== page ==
Easter Traditions Around the World

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Easter Traditions Around the World

Friends showing off their handmade bonnets at the annual Easter Bonnet Parade

Friends showing off their handmade bonnets at the annual Easter Bonnet Parade

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Friends showing off their handmade bonnets at the annual Easter Bonnet Parade

PostCard

PostCard

Friends showing off their handmade bonnets at the annual Easter Bonnet Parade

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As Easter quickly approaches there is no shortage of colorful eggs and chocolate bunnies in local grocery stores. At least that’s the truth here in the United States. Easter is a universally celebrated holiday on the Sunday on or after the first full moon of spring. Although the date remains the same around the world, it is easy to spot the differences in the many ways the world celebrates.

Travel Republic
Bermuda Easter kites flying

A tiny island located off the east coast of the United States, Bermuda is known for being one of the most beautiful countries in the world. The 65,000 citizens of the island celebrate Easter with activities like flying handmade colorful kites and eating hot cross buns. The kites are made from colorful tissue paper with long tails and string. Most people step outside for the festivities on Good Friday, the Friday before Easter before settling in for dinner with friends and family

 

 

Passports Education Travel
Stacks of mystery book displayed around Crime Easter

 

Norwegians have an interesting way of celebrating the season of Easter. The holiday is most commonly referred to as Easter Crime or Paskekrim. During this time of year, many people around the country begin to read mystery novels and watch the nationally televised crime detective series. This odd tradition began about 80 years ago when two young men wrote a horror story about a train being burglarized. Apparently, the story mentioned the Easter season multiple times. When the book became incredibly popular, people began associating the book with the season and the Easter Crime was born.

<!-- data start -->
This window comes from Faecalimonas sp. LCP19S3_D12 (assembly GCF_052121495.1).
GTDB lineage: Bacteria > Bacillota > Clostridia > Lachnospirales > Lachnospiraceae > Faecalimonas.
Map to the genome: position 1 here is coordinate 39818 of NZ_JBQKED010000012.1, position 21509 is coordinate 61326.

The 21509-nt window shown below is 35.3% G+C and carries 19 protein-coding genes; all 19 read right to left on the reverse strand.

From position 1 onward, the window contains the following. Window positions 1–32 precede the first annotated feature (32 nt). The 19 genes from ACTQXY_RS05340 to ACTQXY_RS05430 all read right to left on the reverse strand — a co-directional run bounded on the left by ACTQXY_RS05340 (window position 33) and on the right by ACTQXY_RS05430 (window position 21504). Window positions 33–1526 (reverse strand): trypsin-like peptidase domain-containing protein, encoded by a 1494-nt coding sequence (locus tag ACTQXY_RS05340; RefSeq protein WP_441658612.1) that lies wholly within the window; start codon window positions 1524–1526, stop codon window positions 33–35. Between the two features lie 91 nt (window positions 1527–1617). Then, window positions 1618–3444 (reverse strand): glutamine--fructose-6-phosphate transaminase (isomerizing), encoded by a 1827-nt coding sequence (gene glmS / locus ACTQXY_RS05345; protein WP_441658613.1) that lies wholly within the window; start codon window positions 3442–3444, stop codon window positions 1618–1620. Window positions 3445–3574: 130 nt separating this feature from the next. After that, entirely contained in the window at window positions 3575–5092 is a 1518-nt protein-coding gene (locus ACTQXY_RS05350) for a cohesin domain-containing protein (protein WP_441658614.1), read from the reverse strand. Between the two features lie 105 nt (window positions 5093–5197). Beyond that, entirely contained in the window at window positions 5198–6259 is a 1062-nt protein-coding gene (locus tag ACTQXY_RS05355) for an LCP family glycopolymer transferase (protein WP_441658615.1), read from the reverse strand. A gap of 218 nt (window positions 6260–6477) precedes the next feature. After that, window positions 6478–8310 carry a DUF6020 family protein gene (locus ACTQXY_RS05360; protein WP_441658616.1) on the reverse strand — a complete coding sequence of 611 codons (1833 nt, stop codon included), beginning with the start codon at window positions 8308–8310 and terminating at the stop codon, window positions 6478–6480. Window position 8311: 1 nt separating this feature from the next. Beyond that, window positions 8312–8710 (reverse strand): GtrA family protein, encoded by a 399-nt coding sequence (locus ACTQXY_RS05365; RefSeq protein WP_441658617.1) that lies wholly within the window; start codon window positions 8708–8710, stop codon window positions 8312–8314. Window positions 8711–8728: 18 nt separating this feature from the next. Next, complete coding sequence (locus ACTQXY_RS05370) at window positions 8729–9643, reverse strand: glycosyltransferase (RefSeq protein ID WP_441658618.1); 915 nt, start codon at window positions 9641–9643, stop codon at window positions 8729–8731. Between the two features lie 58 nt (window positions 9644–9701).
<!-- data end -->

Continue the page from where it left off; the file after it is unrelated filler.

sightDOING
Iguana soup: A popular Easter dish

Colombians and Americans share a similar Easter tradition which is sitting down to a large meal. However, in Colombia the menu might look a little bit different. Most families feast on large portions of iguanas, turtles, and large rodents rather than ham, corn, and mashed potatoes.

 

 

 

 

 

TripSavvy
Easter day parade in Haiti

Haitians celebrate Easter in a way that would make many people on edge. The celebrations start of with fun parades with traditional rara music which is played using trumpets made out of bamboo, drums, and maracas. Easter is actually a combination of catholic and voodoo tradition in Haiti. Many voodoo practitioners can be found offering goat heads and other body parts to the spirits during various ceremonies, these sacrifices are ways of showing devotion to the spirits.

 

 

 

The Local Sweden
Children dressing up as Easter witches

In Sweden, Easter traditions could easily be mixed up with the common Halloween trick-or-treat tradition. While families gather for large meals of eggs, herring, and a dish called Jansson’s Temptation (onion, potato, and pickled sardines baked in cream) on Easter, many of the Halloween-like traditions happen in the days leading up to Easter Sunday. Children dress up as Easter witches and go door to door where they trade drawings and paintings for candy and sweets. The tradition began with an old tale of witches who would fly on broomsticks to visit the devil. On their way home, Swede’s would light candles all over their yards and along the street ways to scare them off.

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